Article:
NEW YORK (GenomeWeb News) – The University of Chicago’s Institute for Genomics and Systems Biology will partner with the Field Museum to study the evolution of species-switching parasites and pathogens that cause diseases such as bird flu, malaria, and AIDS.
The partnership, called the Emerging Pathogens Project, will involve genomic analysis of pathogens and the host animals in which they reside, and it aims to generate knowledge that can be used to combat new epidemics.
To collect the samples to be used for the EPP, Chicago’s Field Museum led an expedition to Malawi in the fall of 2009 that yielded 1,100 mammal and bird specimens, as well as the parasites and pathogens that live inside them.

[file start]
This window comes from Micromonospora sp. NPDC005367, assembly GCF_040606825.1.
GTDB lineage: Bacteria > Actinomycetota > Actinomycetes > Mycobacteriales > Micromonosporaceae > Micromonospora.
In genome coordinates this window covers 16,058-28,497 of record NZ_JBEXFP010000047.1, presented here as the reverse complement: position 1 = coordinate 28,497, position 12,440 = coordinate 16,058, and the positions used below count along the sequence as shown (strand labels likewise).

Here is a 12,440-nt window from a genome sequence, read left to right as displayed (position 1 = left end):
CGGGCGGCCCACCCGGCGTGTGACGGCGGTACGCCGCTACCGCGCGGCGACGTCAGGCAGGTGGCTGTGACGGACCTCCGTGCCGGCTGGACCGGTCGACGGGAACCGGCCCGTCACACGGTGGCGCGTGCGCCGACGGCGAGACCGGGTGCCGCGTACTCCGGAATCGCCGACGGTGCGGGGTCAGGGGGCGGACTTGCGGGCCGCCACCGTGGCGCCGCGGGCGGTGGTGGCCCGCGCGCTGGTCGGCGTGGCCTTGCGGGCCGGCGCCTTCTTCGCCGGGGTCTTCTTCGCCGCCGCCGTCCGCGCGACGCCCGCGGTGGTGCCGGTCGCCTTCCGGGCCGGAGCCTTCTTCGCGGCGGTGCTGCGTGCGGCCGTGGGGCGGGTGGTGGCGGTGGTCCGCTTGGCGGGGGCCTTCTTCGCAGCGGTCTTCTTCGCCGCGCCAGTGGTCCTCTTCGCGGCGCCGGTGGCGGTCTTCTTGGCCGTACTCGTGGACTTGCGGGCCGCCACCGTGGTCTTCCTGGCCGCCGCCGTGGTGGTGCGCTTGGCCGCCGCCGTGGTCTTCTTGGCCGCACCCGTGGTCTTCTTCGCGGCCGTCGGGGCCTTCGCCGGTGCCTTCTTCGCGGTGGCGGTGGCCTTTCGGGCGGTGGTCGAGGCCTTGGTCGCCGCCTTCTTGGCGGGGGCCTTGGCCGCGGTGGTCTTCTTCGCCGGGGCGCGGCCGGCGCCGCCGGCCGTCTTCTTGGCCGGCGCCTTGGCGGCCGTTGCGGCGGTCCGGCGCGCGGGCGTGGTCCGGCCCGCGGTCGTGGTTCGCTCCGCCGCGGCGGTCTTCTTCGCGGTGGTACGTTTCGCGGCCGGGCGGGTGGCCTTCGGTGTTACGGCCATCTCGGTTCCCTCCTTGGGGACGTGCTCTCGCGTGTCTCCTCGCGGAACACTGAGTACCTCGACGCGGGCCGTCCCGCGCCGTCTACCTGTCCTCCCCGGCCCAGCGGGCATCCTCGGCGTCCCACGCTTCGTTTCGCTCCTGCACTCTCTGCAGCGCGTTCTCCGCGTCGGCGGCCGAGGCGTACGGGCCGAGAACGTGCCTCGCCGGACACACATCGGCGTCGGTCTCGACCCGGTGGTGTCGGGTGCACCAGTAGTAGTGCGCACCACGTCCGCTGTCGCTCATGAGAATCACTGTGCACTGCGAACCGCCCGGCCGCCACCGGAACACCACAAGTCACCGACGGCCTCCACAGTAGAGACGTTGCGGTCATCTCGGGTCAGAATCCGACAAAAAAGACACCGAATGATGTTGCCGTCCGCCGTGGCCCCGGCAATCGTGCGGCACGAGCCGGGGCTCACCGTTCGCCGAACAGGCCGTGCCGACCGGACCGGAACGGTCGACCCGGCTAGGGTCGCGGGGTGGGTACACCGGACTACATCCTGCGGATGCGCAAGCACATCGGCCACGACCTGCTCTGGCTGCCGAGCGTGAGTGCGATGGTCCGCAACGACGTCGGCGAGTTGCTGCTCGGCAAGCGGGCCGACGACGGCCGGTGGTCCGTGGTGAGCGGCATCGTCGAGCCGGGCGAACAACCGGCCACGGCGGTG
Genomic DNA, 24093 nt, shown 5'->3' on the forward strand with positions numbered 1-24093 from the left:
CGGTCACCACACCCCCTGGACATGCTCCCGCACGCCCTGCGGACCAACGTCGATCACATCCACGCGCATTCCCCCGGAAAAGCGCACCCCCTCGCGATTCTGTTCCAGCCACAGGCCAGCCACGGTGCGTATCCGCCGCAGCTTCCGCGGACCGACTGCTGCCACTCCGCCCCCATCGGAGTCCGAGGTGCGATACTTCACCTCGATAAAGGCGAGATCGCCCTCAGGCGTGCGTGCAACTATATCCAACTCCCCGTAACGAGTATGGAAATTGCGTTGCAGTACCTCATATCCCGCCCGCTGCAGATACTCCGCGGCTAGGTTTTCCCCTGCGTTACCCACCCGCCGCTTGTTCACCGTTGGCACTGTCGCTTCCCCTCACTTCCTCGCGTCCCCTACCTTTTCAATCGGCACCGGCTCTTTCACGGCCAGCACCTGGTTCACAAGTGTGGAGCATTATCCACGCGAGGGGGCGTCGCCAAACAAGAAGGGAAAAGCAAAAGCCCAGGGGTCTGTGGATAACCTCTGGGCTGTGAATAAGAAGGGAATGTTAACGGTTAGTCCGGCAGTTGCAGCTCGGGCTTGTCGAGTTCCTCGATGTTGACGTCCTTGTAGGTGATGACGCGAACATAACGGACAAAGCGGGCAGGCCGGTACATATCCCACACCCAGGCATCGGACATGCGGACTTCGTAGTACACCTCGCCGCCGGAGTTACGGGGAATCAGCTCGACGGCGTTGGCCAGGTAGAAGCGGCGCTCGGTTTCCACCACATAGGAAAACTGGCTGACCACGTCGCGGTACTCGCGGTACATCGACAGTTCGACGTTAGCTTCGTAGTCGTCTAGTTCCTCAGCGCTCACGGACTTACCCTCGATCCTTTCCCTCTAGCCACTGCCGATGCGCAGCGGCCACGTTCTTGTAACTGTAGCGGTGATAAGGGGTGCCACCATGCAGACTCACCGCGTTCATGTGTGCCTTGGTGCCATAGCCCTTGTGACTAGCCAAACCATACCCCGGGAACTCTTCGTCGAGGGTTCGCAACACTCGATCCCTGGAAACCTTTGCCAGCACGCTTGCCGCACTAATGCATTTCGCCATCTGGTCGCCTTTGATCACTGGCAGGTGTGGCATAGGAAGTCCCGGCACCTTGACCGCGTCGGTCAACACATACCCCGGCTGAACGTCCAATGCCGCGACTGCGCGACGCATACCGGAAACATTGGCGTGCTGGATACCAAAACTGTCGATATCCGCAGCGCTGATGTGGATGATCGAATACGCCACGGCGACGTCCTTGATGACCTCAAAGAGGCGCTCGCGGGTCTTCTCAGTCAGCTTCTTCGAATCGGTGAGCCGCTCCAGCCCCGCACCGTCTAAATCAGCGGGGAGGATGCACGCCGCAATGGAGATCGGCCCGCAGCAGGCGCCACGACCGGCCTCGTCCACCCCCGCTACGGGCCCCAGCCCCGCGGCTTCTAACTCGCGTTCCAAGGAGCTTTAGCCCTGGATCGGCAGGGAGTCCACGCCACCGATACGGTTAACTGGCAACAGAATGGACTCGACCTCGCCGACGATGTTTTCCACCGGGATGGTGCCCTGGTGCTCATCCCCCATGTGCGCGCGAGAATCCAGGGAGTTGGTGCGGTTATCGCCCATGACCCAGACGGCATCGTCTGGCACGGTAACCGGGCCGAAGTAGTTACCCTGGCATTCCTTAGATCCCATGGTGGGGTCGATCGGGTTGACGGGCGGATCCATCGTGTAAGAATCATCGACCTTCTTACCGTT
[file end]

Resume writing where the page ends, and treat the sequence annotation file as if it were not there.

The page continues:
Researchers will extract DNA from the hosts, parasites, and pathogens in an effort to “create an extensive database of emerging animal and pathogen biodiversity,” according to the museum.
They will analyze the DNA to study how diseases have evolved, how infectious organisms jump between animal species, and to discover changes in the distribution of virulence that may threaten humans.
The partners hope to develop useful genomic and evolutionary data for use in predicting how these organisms may spread and how they might behave in the environment.
The Field Museum also expects to learn how climate change and ecosystem loss is affecting human interaction with wildlife and to create models for monitoring and predicting outbreaks of new species-switching diseases.
“This is a fascinating initiative combining traditional field collecting with new technologies in the attempt to identify grave disease threats to humans that we may face in coming years and decades," Field Museum President John McCarter said in a statement.